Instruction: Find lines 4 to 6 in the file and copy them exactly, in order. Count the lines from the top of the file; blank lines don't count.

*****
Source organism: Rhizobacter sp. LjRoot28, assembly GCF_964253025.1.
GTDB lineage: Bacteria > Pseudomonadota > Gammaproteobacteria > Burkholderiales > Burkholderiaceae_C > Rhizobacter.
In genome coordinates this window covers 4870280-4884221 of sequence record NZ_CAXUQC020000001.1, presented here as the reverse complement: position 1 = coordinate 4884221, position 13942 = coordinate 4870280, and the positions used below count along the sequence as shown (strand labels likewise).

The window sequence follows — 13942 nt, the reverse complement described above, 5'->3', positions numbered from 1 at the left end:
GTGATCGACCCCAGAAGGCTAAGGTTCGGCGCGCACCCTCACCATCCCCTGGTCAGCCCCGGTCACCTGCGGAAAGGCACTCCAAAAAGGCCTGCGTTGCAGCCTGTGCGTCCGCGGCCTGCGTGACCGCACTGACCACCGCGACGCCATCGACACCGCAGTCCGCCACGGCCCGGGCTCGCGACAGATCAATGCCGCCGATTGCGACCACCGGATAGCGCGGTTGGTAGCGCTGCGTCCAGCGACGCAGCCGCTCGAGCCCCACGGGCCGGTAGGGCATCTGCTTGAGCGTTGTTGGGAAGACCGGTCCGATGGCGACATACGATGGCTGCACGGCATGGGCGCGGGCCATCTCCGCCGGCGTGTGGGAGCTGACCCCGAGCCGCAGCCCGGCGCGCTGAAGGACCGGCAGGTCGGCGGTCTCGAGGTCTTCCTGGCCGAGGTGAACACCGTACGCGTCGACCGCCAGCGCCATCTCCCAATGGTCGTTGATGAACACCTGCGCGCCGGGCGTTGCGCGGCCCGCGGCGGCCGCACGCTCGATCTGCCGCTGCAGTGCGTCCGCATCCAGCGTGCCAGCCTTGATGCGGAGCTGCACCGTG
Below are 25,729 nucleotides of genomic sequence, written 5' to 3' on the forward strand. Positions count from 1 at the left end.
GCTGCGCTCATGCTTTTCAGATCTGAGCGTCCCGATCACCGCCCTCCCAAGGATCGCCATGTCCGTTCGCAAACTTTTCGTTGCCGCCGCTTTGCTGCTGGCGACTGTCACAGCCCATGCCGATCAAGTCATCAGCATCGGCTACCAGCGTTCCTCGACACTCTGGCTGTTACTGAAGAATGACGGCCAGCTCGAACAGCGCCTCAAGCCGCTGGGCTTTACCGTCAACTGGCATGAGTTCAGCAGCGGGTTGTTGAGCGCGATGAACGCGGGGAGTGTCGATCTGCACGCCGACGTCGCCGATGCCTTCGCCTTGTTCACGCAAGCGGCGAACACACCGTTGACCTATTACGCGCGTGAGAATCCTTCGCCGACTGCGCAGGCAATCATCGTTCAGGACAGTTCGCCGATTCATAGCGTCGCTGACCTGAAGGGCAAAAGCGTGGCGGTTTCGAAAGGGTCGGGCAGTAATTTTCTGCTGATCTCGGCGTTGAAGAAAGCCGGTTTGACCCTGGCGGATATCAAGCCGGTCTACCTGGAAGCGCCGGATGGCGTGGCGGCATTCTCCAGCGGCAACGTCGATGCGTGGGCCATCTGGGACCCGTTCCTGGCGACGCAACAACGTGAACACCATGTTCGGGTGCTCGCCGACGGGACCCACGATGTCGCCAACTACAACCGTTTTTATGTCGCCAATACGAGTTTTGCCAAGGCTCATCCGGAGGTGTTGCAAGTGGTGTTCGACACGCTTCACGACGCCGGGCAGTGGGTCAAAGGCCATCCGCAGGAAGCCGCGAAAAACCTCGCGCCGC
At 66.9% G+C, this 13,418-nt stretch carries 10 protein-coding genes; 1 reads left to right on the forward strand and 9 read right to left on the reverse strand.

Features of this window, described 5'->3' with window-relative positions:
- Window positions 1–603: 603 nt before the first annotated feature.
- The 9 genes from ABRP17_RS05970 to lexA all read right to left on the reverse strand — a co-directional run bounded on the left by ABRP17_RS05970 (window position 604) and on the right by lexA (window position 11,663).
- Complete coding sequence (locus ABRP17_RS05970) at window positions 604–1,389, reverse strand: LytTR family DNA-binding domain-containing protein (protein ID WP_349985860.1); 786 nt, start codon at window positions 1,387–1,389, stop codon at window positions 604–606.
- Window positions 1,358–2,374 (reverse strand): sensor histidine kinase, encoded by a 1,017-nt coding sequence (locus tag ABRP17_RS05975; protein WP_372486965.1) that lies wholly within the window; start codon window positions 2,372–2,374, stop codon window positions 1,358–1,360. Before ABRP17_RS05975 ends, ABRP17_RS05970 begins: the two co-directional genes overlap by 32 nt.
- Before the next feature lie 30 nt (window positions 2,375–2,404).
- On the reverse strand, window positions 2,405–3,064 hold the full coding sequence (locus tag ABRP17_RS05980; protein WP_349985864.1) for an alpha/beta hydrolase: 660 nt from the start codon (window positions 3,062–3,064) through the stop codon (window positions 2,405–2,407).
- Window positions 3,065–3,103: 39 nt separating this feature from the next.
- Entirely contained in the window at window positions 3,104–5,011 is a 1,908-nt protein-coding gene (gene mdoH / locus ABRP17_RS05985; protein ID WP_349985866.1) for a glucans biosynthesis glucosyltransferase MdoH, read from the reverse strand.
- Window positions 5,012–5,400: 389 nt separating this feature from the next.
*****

The window sequence follows — 13942 nt, the reverse complement described above, 5'->3', positions numbered from 1 at the left end:
GTGATCGACCCCAGAAGGCTAAGGTTCGGCGCGCACCCTCACCATCCCCTGGTCAGCCCCGGTCACCTGCGGAAAGGCACTCCAAAAAGGCCTGCGTTGCAGCCTGTGCGTCCGCGGCCTGCGTGACCGCACTGACCACCGCGACGCCATCGACACCGCAGTCCGCCACGGCCCGGGCTCGCGACAGATCAATGCCGCCGATTGCGACCACCGGATAGCGCGGTTGGTAGCGCTGCGTCCAGCGACGCAGCCGCTCGAGCCCCACGGGCCGGTAGGGCATCTGCTTGAGCGTTGTTGGGAAGACCGGTCCGATGGCGACATACGATGGCTGCACGGCATGGGCGCGGGCCATCTCCGCCGGCGTGTGGGAGCTGACCCCGAGCCGCAGCCCGGCGCGCTGAAGGACCGGCAGGTCGGCGGTCTCGAGGTCTTCCTGGCCGAGGTGAACACCGTACGCGTCGACCGCCAGCGCCATCTCCCAATGGTCGTTGATGAACACCTGCGCGCCGGGCGTTGCGCGGCCCGCGGCGGCCGCACGCTCGATCTGCCGCTGCAGTGCGTCCGCATCCAGCGTGCCAGCCTTGATGCGGAGCTGCACCGTG
Below are 25,729 nucleotides of genomic sequence, written 5' to 3' on the forward strand. Positions count from 1 at the left end.